Sunday, January 02, 2011

One night in Kaikoura is plenty if you are not into extreme sports like dropping from the sky with a parachute and some stranger strapped to your back. They call it tandem skydiving, I call it putting my life in the hands of a stranger. There is also whale watching, seal viewing, and albatross sighting. There is no way I am going to pay NZ$65 per person to look at birds that refuse to come into land. The last albatross that ever needed my attention was in the Rhyme of the Ancient Mariner. After that, I have no regrets that the albatross is no longer hanging from my neck. Whale watching would have been fun, but they return too late and again at NZ$85 per person, do I really need to do this? When I was a kid, whales used to wash up on the shore where we lived. Sure, they were dead, but heck, we did get to see whales up close and personal. Once we had a live seal come to shore too. They never knew how he got that far off course.

With hours to kill, we walked. One of us was in search of caffeine, the other in search of seals. Setting out in a different direction from town, the coffee search was doomed to failure from the start. Passing a restaurant and a hotel, both were refusing service until noon. Walk, walk, walk, lovely view of the ocean, but we found a bench to sit taking in the view. Suddenly, a woman’s voice behind us said “Great view isn’t it?” Just as the response was forming on my lips, I turned to look at the person I was going to address. It was Maggie and her husband. This is the same couple we had dinner with in Rotorua, ran into in Napier, and stumbled into in Wellington before sniffing us out here. All of us were only going to be in town for 24 hours and then on to Christ Church. Small world!

We were not certain if we were taking the bus or the train from here. This causes quite a commotion. Ron had booked the NakedBus, but they don’t stop here. He wasn’t sure if they used another bus company or if we were to get the train again. If it were the latter, we had no tickets; they have not ticket office or train employees at the station. The tourism office said that NakedBus uses Atomic buses, but the hostel said they use the train. Calling NakedBus takes an act of parliament and they charge $1.90 AUS a minute for answering questions that are not clear on their website. Our answers were not on the website. Best to try both options. The train comes at 3:28pm. If we cannot get on, run to the bus which leaves at 4:05pm. YHA called the overprices shuttle for us; he was to arrive at 3pm. By 3:10, we were nervous he was not there, but the YHA office was closed with the shuttle phone number hidden somewhere. Ron went next door to the motel to beg them to call. As he was chatting, the shuttle arrived. It turns out that one of the motel guests that just arrived is from Livermore, CA, not far from where we used to live and the husband of the pair is Hungarian-American.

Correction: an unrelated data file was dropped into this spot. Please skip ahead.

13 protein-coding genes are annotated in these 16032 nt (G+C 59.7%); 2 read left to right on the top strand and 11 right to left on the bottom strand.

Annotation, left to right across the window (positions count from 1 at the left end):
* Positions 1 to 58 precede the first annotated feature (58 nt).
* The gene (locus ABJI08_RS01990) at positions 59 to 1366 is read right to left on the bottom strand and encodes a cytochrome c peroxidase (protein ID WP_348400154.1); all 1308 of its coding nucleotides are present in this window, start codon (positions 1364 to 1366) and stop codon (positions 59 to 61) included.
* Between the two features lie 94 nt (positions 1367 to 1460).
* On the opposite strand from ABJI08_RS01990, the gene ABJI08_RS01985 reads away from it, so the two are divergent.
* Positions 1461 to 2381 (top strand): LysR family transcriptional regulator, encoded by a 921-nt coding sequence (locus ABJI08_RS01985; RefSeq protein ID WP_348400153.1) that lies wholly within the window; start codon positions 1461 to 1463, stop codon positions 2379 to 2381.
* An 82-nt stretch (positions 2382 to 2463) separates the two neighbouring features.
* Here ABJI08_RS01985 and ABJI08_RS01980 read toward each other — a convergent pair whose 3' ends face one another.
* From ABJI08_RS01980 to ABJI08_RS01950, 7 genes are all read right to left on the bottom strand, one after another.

Yes, we had seats of the train. Yes, there is an overgrown Kiwi sitting in mine. She tells me it does not matter; though they give you assigned seats, you can sit anywhere. Sure fine, but what was wrong with her assigned seat? She and her equally girth challenged friend were sitting next to each other. Across from them was a young person. In the beginning, gender was questionable. This person sat where there was only a single seat. A hooded sweatshirt pulled partially around the face with long hair covering the rest of it. For the most part, the head was hanging down in a shameful pose, but with certainty there was no shame associated with it. The jeans and sneakers did not provide clues to identity. My guess was that the two ladies had this person in tow, but it turned out to be a wrong assumption. They never gave a bit of attention in that direction.